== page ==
Bosch not only plans to use green hydrogen but it will also be one of the manufacturing companies. To do this, Bosch is building branches for the development of components for electrolyzers, which use electrolysis to split water into hydrogen and oxygen.
“We can no longer afford to delay climate change, so we aim to use Bosch technology to support the rapid expansion of hydrogen production in Europe,” said Dr. Stefan Hartung, Chairman of the Board of Directors of Robert Bosch GmbH. Annual statistics of the company.
“To do this, we will use our knowledge of fuel-cell technology,” added Dr. Marcus Hein, a member of Bosch’s board of directors and chairman of the Mobility Solutions business sector.
Bosch Mobility Solutions will be responsible for the development of electroliser components in the business sector, investing up to মিল 500 million in this initiative by the end of the decade.
Bosch predicts that the global market for electrolysis components will grow to around 14 billion euros by 2030, with Europe seeing the highest growth rate. To help businesses and communities reduce their dependence on fossil fuels and use new energy sources, Bosch plans to invest about three billion euros over the next three years in climate-neutral technologies such as electrification and hydrogen.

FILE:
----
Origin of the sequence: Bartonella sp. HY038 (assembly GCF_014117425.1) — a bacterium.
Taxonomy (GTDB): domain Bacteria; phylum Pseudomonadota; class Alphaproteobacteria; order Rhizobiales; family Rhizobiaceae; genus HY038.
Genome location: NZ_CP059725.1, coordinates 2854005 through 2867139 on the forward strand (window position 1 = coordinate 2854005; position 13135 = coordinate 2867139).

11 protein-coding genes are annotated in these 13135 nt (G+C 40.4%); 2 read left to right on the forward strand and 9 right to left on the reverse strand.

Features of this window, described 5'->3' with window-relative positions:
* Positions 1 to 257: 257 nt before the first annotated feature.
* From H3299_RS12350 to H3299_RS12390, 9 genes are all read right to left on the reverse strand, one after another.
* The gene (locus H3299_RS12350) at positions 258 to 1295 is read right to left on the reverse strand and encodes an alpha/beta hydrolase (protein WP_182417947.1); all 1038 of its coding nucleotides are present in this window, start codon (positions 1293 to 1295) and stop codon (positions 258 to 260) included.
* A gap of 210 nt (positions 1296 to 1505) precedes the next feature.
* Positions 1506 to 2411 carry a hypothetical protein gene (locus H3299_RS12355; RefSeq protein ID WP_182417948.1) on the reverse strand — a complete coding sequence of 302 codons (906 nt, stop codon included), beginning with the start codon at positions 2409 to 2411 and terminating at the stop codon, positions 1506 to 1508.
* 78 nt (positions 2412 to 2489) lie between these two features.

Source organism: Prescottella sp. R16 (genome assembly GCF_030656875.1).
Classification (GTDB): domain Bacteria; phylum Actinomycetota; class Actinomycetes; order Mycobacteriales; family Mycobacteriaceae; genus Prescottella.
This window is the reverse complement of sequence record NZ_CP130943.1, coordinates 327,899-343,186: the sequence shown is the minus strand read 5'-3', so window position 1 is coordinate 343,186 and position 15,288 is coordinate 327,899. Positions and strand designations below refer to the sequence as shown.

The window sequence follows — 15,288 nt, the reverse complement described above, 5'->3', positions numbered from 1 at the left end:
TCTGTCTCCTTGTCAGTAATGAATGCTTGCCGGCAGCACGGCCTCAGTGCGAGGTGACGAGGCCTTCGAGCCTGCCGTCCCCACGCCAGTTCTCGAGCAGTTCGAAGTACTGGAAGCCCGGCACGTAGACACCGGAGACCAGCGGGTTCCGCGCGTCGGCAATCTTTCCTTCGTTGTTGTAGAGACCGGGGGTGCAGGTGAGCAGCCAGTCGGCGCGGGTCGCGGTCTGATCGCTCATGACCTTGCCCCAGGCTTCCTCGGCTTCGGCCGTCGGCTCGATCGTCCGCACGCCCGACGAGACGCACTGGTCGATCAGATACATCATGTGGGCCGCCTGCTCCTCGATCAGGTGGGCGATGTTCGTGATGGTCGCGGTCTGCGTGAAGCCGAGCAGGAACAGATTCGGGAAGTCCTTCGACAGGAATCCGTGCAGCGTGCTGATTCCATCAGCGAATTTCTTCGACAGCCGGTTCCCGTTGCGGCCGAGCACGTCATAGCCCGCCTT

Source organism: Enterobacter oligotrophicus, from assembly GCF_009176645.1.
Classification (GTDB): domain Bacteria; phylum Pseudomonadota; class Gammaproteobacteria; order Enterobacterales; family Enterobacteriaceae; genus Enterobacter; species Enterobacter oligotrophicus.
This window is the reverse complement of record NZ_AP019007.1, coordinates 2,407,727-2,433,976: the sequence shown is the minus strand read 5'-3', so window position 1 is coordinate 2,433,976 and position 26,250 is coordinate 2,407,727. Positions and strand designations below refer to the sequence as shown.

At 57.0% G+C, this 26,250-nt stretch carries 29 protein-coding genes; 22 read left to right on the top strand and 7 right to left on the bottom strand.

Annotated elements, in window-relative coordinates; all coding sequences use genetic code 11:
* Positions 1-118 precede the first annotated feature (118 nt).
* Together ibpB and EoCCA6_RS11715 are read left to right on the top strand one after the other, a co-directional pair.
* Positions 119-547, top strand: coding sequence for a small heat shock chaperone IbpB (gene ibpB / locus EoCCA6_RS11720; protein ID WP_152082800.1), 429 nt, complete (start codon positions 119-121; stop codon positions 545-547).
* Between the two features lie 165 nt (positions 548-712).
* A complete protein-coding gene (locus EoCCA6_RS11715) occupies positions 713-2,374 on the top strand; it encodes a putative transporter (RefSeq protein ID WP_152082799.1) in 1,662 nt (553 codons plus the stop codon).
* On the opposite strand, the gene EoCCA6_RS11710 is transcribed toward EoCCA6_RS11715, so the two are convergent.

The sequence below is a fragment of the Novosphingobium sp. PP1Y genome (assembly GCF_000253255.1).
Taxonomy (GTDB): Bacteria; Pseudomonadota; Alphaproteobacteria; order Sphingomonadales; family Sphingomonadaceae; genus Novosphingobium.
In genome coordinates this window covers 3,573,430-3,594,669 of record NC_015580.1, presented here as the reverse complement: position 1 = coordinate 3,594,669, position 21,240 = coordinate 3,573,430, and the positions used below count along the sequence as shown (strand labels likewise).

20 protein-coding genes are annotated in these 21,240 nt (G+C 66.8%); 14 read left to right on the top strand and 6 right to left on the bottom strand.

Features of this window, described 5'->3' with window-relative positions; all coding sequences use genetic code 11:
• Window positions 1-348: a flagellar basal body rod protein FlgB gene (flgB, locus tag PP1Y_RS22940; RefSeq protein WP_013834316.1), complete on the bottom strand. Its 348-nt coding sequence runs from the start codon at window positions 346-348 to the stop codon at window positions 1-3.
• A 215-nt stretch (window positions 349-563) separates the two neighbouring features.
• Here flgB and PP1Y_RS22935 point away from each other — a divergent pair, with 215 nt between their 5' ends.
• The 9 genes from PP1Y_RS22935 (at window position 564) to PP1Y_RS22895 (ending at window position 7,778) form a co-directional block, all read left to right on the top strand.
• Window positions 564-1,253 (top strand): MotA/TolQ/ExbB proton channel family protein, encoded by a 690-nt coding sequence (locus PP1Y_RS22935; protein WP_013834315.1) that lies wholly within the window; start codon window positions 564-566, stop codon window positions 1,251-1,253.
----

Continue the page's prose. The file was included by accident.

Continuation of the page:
In the fuel cell, the main component of an electrolyzer is a stack, consisting of multiple individual cells connected in series. In each of these cells, electricity is used to split water into hydrogen and oxygen. This is the opposite of what happens in a fuel cell, where electricity is generated by combining hydrogen and oxygen.
In both cases, the chemical reaction is facilitated by a proton-exchange membrane (PEM). Bosch is collaborating with a number of partners to develop a way to integrate the electrolyzer stack with a control unit, power electronics, and various sensors to create a “smart module”. With pilot plants set to begin operations next year, the company plans to supply these smart modules to electrolysis plant manufacturers and industrial service providers from 2025 onwards.
Bosch will include a number of these compact modules. They can then be used in small units with a capacity of up to ten megawatts and in gigawatt-rated offshore and offshore plants – either in new-construction projects or in existing plants for conversion to green hydrogen production.
In order to increase the efficiency of hydrogen production and extend the service life of the stack, smart modules need to be integrated with the Bosch Cloud. At the same time, the use of a modular design for electrolyzers is expected to make maintenance more flexible.
Only certain parts of the plant need to be shut down instead of full facilities for any scheduled work. Bosch is also working on a service concept that would include the recycling of components to drive a resilient economy.